Opponents of a massive distribution hub planned for Salt Lake City’s northwest side have long raised concerns about the future development’s possible impacts on the environment, traffic and air quality.
But the organization tasked with leading public outreach on the project argued Wednesday that the area will develop with or without the direction of the Inland Port Authority Board — and that it’s possible it could actually be more sustainable under state control.
“The authority may have the right and power to do things with respect to air quality that is normally preempted by the federal government and the state and the counties can’t do,” Robert Grow, CEO of Envision Utah, told the board at its monthly meeting. “Like regulating the kind of trucks that come into this place.”
Grow’s comments came Wednesday during a presentation from the organization on a baseline scenario report of how the inland port area would develop if the board, which is tasked with overseeing the development, did nothing. And as the number of opponents during public comment seemed only to grow, his remarks also represent a larger shift in the board’s rhetoric around the development.
Deeda Seed, an activist with the anti-port Coalition for Port Reform, said that while this new framing is likely an effort to assuage environmental concerns and dampen cries to kill the port altogether, she’s not convinced it’s an accurate portrayal of the issues at hand.
“I think the port board is overstating the inevitability [of this project],” she said. “It’s a common tactic that’s used by developers to say, ‘Well, it’s already happening but if you’re nice to us we’ll give you a few green trucks.' That’s basically what they’re saying.”
Salt Lake City has always planned for this location to become an inland port and has zoned much of the area for light manufacturing, Envision Utah noted — meaning the land already has a development framework.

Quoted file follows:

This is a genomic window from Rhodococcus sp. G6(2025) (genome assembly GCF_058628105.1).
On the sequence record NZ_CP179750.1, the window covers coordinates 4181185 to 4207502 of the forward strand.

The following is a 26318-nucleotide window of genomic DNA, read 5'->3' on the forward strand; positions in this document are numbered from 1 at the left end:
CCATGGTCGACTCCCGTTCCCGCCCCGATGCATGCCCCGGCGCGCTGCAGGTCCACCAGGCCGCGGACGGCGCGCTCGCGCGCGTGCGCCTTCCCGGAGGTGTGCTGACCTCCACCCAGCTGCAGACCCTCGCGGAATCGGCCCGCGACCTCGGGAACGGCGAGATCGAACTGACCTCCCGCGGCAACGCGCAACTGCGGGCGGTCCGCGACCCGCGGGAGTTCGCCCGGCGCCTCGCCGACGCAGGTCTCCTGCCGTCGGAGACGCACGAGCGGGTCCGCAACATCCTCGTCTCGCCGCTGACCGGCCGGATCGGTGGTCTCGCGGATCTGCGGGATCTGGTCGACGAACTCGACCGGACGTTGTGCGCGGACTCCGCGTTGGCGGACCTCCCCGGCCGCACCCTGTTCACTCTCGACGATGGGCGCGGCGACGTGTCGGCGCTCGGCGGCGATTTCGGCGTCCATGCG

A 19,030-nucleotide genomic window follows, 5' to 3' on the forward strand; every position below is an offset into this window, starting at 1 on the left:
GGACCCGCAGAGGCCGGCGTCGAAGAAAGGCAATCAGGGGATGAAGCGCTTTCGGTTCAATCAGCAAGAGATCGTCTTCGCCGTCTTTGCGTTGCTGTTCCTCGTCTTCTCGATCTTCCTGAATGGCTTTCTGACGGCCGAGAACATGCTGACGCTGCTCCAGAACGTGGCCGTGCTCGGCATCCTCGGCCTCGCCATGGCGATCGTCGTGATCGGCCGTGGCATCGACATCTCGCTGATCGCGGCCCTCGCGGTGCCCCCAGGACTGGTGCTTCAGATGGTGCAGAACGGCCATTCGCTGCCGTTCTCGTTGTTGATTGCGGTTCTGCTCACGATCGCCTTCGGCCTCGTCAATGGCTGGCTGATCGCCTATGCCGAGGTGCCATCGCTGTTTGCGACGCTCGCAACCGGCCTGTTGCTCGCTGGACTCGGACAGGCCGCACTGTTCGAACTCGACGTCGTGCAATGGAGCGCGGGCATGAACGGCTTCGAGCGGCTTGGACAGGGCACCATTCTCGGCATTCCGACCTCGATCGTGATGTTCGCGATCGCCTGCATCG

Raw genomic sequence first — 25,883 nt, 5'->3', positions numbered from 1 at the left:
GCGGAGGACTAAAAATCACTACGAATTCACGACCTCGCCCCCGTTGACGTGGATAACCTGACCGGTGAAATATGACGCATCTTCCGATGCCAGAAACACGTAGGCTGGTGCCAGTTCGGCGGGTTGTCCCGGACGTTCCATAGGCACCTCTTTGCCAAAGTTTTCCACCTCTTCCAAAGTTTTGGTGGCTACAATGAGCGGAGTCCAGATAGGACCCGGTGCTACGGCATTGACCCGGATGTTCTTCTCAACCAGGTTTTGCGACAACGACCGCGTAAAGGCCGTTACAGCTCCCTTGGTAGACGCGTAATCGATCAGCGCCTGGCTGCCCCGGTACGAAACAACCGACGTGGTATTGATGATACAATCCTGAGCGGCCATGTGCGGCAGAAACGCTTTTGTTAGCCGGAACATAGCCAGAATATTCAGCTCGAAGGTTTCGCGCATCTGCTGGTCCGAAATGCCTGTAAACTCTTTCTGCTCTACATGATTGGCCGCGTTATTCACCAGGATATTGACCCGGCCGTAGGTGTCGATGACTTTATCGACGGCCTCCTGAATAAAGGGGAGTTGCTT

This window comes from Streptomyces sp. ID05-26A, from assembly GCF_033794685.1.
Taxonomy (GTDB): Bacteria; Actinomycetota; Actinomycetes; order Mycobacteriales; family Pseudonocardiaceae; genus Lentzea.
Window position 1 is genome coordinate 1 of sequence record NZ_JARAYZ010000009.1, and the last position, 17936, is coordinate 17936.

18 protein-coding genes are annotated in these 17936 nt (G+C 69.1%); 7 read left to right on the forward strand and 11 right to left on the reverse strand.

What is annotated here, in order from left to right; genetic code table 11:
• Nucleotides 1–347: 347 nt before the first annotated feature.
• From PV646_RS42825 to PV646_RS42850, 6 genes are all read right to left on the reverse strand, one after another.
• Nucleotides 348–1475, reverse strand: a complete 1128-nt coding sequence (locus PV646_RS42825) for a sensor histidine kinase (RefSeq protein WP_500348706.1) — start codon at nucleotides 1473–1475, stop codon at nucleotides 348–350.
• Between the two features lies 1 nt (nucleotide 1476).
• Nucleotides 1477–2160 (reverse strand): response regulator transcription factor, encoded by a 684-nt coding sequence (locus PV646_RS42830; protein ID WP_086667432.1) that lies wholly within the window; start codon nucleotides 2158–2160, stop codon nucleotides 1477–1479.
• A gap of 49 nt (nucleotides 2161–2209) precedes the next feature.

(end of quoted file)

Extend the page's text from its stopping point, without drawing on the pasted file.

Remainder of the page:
“I think there’s an impression in the public and others that if we do a scenario that we would traditionally call the ‘baseline’ or the ‘do nothing’ scenario that means nothing happens out there,” Grow said. “... This area already has general planning in place, already has zoning in place, already has entitlements in place.’”
If the port board left the area alone, there’s a potential the land could develop with 90 percent of the area covered with buildings — the equivalent of 2,138 Walmart Supercenters on 382,700 square feet, according to data provided by Envision Utah. That’s unlikely, said Ari Bruening, president of Envision Utah. But even 40 or 60 percent coverage would generate an estimated 685,487 to 1,028,231 daily vehicle trips, meaning more tailpipe emissions even when accounting for cleaner transportation technology.
“This area is going to develop,” Bruening said. “The question is how do we want it to develop?”
After the presentation, Chris Conabee, the interim executive director of the authority, said the board is uniquely positioned to mitigate problems associated with growth, using proper planning techniques and working with experts and a slew of planned working groups.
“Our green port on its worst day and our port on its worst day will look a lot better than what that zoning looks like right now because we’ll be coordinated and collaborative,” he said. “We’ll have an opportunity to address [problems]. And that’s not the fault of Salt Lake City. That’s not the fault of anyone in this room. But the opportunity in front of us is to move that forward, so I feel like our best days are ahead of us.”
Envision Utah, which is operating with a $100,000 contract from the port authority, plans to give presentations on several other scenarios prior to the development of the business plan for the area.